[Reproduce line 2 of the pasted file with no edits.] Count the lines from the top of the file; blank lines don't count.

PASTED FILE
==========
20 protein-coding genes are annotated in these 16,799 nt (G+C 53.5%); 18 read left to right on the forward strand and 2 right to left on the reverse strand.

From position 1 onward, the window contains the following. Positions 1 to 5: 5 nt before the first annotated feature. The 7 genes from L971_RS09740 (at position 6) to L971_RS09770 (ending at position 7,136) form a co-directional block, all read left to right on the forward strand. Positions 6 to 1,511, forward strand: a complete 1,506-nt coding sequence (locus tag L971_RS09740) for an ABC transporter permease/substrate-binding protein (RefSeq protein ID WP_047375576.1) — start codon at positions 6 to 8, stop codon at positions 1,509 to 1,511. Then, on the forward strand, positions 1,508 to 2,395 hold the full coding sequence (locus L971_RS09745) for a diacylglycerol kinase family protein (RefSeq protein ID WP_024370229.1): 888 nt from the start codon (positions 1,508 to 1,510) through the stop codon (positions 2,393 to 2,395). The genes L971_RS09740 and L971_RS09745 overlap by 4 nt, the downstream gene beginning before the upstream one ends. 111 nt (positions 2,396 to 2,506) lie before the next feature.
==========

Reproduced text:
From position 1 onward, the window contains the following. Positions 1 to 5: 5 nt before the first annotated feature. The 7 genes from L971_RS09740 (at position 6) to L971_RS09770 (ending at position 7,136) form a co-directional block, all read left to right on the forward strand. Positions 6 to 1,511, forward strand: a complete 1,506-nt coding sequence (locus tag L971_RS09740) for an ABC transporter permease/substrate-binding protein (RefSeq protein ID WP_047375576.1) — start codon at positions 6 to 8, stop codon at positions 1,509 to 1,511. Then, on the forward strand, positions 1,508 to 2,395 hold the full coding sequence (locus L971_RS09745) for a diacylglycerol kinase family protein (RefSeq protein ID WP_024370229.1): 888 nt from the start codon (positions 1,508 to 1,510) through the stop codon (positions 2,393 to 2,395). The genes L971_RS09740 and L971_RS09745 overlap by 4 nt, the downstream gene beginning before the upstream one ends. 111 nt (positions 2,396 to 2,506) lie before the next feature.